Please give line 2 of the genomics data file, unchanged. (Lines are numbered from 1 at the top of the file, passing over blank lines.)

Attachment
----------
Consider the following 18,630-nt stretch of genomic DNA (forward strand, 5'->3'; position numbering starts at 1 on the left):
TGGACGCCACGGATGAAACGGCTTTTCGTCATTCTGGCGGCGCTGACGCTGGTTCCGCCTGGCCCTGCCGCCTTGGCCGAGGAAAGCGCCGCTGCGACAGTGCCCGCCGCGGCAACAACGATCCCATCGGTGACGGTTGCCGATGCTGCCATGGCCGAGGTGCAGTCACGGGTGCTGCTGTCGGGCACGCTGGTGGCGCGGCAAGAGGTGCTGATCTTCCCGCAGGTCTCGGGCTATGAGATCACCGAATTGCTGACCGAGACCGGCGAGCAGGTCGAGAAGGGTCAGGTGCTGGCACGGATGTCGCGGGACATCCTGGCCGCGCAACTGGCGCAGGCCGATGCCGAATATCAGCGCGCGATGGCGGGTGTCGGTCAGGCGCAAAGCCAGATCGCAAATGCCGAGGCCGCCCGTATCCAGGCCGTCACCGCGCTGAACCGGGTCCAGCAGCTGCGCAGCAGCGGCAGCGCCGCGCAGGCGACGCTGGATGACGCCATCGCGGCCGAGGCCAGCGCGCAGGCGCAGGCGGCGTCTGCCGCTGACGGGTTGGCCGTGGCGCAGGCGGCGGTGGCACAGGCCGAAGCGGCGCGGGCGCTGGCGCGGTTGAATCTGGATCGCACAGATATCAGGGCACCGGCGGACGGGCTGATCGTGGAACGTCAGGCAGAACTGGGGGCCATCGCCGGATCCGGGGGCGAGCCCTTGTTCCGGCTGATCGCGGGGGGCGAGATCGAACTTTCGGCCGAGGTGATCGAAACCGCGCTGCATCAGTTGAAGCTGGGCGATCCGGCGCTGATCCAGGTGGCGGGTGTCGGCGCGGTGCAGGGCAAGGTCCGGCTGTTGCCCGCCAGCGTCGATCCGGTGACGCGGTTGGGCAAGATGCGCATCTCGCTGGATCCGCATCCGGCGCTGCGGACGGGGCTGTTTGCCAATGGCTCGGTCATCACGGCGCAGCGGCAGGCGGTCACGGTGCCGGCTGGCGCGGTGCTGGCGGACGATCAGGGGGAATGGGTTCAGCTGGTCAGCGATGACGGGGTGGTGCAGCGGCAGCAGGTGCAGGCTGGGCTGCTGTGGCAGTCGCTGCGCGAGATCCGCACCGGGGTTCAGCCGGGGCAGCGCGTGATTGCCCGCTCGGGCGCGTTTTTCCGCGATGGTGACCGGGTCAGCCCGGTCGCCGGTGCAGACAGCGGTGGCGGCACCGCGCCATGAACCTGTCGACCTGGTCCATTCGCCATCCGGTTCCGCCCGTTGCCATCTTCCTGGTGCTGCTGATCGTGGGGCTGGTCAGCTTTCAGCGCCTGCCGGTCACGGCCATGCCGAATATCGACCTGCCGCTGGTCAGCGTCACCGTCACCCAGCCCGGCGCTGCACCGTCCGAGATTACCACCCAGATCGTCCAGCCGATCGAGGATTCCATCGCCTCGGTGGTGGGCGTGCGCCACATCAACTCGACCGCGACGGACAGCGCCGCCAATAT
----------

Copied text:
TGGACGCCACGGATGAAACGGCTTTTCGTCATTCTGGCGGCGCTGACGCTGGTTCCGCCTGGCCCTGCCGCCTTGGCCGAGGAAAGCGCCGCTGCGACAGTGCCCGCCGCGGCAACAACGATCCCATCGGTGACGGTTGCCGATGCTGCCATGGCCGAGGTGCAGTCACGGGTGCTGCTGTCGGGCACGCTGGTGGCGCGGCAAGAGGTGCTGATCTTCCCGCAGGTCTCGGGCTATGAGATCACCGAATTGCTGACCGAGACCGGCGAGCAGGTCGAGAAGGGTCAGGTGCTGGCACGGATGTCGCGGGACATCCTGGCCGCGCAACTGGCGCAGGCCGATGCCGAATATCAGCGCGCGATGGCGGGTGTCGGTCAGGCGCAAAGCCAGATCGCAAATGCCGAGGCCGCCCGTATCCAGGCCGTCACCGCGCTGAACCGGGTCCAGCAGCTGCGCAGCAGCGGCAGCGCCGCGCAGGCGACGCTGGATGACGCCATCGCGGCCGAGGCCAGCGCGCAGGCGCAGGCGGCGTCTGCCGCTGACGGGTTGGCCGTGGCGCAGGCGGCGGTGGCACAGGCCGAAGCGGCGCGGGCGCTGGCGCGGTTGAATCTGGATCGCACAGATATCAGGGCACCGGCGGACGGGCTGATCGTGGAACGTCAGGCAGAACTGGGGGCCATCGCCGGATCCGGGGGCGAGCCCTTGTTCCGGCTGATCGCGGGGGGCGAGATCGAACTTTCGGCCGAGGTGATCGAAACCGCGCTGCATCAGTTGAAGCTGGGCGATCCGGCGCTGATCCAGGTGGCGGGTGTCGGCGCGGTGCAGGGCAAGGTCCGGCTGTTGCCCGCCAGCGTCGATCCGGTGACGCGGTTGGGCAAGATGCGCATCTCGCTGGATCCGCATCCGGCGCTGCGGACGGGGCTGTTTGCCAATGGCTCGGTCATCACGGCGCAGCGGCAGGCGGTCACGGTGCCGGCTGGCGCGGTGCTGGCGGACGATCAGGGGGAATGGGTTCAGCTGGTCAGCGATGACGGGGTGGTGCAGCGGCAGCAGGTGCAGGCTGGGCTGCTGTGGCAGTCGCTGCGCGAGATCCGCACCGGGGTTCAGCCGGGGCAGCGCGTGATTGCCCGCTCGGGCGCGTTTTTCCGCGATGGTGACCGGGTCAGCCCGGTCGCCGGTGCAGACAGCGGTGGCGGCACCGCGCCATGAACCTGTCGACCTGGTCCATTCGCCATCCGGTTCCGCCCGTTGCCATCTTCCTGGTGCTGCTGATCGTGGGGCTGGTCAGCTTTCAGCGCCTGCCGGTCACGGCCATGCCGAATATCGACCTGCCGCTGGTCAGCGTCACCGTCACCCAGCCCGGCGCTGCACCGTCCGAGATTACCACCCAGATCGTCCAGCCGATCGAGGATTCCATCGCCTCGGTGGTGGGCGTGCGCCACATCAACTCGACCGCGACGGACAGCGCCGCCAATAT